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PLoS One. 2017 Jan 3;12(1):e0169147. doi: 10.1371/journal.pone.0169147. eCollection 2017.

Genetic Variants in MTHFR Gene Predict ≥ 2 Radiation Pneumonitis in Esophageal Squamous Cell Carcinoma Patients Treated with Thoracic Radiotherapy.

Author information

1
School of Medicine and Life Sciences, University of Jinan-Shandong Academy of Medical Sciences, Jinan, Shandong province, China.
2
Department of Radiation Oncology, Shandong Cancer Hospital Affiliated to Shandong University, Shandong Academy of Medical Sciences, Jinan, Shandong province, China.
3
Department of Radiation Oncology, The Second Hospital of Dalian Medical University Dalian, Liaoning province, China.
4
Department of Ophthalmology and Otorhinolaryngology, The Sixth People's Hospital of Jinan, Jinan, Shandong province, China.
5
Department of Internal Medicine, Shandong Cancer Hospital Affiliated to Shandong University, Shandong Academy of Medical Sciences, Jinan, Shandong province, China.

Abstract

Reactive oxygen species (ROS), formed as an indirect production of radiotherapy (RT), could cause DNA damage of normal tissues. Meanwhile, our body possesses the ability to restore the damage by DNA repair pathways. The imbalance between the two systems could finally result in radiation injury. Therefore, in this prospective cohort study, we explored the association of genetic variants in ROS metabolism and DNA repair pathway-related genes with radiation pneumonitis (RP). A total of 265 locally advanced esophageal squamous cell carcinoma (ESCC) patients receiving RT in Chinese Han population were enrolled. Five functional single nucleotide polymorphisms (SNPs) (rs1695 in GSTP1; rs4880 in SOD2; rs3957356 in GSTA1; and rs1801131, rs1801133 in MTHFR) were genotyped using the MassArray system, and rs1801131 was found to be a predictor of ≥ 2 RP. Our results showed that, compared with TT genotype, patients with GG/GT genotypes of rs1801131 had a notably lower risk of developing ≥ 2 RP (HR = 0.339, 95% CI = 0.137-0.839, P = 0.019). Further independent studies are required to confirm this findings.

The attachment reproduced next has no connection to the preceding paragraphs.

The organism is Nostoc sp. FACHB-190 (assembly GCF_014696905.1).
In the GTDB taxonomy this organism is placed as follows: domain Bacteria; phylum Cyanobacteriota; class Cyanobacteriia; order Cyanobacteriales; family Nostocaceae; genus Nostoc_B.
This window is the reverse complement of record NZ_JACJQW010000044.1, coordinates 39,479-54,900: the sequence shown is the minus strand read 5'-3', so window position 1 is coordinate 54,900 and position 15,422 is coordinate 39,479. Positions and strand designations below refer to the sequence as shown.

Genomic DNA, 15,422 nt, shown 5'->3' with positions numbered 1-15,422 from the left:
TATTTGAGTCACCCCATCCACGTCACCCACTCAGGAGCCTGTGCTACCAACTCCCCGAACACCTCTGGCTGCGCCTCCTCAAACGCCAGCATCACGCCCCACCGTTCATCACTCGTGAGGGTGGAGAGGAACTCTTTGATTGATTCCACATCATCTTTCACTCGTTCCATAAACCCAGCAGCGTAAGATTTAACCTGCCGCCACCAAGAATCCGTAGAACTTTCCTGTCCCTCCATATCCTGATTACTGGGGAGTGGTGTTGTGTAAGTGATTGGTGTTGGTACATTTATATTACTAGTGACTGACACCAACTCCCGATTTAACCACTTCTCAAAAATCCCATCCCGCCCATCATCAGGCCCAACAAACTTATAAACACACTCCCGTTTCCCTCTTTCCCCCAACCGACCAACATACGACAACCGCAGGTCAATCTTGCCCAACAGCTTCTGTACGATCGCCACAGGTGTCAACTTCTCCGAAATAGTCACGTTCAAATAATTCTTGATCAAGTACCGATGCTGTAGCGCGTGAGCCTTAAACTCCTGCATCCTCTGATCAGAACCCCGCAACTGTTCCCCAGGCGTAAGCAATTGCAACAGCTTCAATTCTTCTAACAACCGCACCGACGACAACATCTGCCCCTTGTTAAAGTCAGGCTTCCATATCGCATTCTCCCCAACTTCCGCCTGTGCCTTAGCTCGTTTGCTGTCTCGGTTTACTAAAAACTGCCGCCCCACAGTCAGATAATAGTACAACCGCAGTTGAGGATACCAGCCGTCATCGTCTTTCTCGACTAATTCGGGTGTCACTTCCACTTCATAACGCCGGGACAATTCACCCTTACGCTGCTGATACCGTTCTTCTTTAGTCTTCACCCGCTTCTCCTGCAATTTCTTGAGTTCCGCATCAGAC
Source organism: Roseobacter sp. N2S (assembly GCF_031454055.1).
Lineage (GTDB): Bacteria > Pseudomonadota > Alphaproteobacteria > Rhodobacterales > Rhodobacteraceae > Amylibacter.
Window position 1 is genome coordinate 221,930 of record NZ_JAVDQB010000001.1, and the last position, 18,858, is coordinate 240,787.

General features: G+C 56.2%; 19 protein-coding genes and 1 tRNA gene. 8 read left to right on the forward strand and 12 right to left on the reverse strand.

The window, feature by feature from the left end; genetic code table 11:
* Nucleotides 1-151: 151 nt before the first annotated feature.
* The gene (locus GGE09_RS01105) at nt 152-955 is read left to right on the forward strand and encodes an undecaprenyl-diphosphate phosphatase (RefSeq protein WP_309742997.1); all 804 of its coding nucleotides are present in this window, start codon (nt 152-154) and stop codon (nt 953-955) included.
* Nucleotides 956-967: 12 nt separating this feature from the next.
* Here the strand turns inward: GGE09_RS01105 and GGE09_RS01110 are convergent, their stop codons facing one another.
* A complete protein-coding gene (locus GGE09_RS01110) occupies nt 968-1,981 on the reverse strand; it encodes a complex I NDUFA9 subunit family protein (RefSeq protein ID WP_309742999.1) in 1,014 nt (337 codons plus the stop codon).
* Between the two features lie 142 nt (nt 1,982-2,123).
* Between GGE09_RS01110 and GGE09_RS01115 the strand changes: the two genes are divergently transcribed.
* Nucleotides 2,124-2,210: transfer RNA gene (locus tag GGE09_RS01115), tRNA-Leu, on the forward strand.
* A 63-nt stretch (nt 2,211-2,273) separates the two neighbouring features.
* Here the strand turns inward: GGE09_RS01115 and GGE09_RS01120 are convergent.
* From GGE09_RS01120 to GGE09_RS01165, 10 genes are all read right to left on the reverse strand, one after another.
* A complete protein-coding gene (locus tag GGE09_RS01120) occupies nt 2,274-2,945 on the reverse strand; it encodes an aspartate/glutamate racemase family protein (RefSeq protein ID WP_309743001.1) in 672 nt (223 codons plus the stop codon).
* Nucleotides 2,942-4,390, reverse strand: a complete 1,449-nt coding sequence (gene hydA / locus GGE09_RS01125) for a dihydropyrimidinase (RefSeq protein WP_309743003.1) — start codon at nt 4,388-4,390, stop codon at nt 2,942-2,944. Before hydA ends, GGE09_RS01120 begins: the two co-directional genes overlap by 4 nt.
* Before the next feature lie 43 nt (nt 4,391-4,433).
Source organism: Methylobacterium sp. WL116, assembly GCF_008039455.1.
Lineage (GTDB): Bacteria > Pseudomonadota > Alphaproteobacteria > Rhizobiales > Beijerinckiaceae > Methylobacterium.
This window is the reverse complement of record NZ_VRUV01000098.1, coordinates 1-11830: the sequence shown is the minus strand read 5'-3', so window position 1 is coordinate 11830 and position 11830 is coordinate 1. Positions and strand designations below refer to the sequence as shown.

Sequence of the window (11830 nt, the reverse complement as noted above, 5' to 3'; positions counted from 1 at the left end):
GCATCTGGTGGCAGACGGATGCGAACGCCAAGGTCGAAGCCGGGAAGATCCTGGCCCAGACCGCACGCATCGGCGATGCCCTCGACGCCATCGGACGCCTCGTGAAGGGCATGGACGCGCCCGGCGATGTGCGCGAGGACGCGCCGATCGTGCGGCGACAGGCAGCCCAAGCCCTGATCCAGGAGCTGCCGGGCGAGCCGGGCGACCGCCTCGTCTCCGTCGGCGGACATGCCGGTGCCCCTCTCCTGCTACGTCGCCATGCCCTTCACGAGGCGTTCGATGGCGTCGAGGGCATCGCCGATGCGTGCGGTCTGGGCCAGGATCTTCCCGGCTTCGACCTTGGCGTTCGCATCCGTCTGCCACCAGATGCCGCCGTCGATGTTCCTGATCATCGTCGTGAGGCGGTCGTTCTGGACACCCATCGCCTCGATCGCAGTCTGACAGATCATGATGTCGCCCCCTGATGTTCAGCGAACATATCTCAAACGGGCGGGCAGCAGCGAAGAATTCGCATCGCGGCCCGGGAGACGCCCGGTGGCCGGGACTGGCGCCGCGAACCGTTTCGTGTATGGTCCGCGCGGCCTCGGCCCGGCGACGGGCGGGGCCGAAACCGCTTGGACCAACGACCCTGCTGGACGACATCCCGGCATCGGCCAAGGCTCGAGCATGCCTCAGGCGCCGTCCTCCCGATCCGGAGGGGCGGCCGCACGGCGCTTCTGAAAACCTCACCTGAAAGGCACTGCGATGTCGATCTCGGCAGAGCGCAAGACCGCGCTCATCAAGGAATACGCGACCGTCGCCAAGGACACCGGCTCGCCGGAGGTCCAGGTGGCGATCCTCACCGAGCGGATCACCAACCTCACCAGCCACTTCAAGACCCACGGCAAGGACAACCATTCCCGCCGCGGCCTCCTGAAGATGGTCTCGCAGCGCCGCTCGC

PMID:
28046029
PMCID:
PMC5207662
DOI:
10.1371/journal.pone.0169147
[Indexed for MEDLINE]
Free PMC Article

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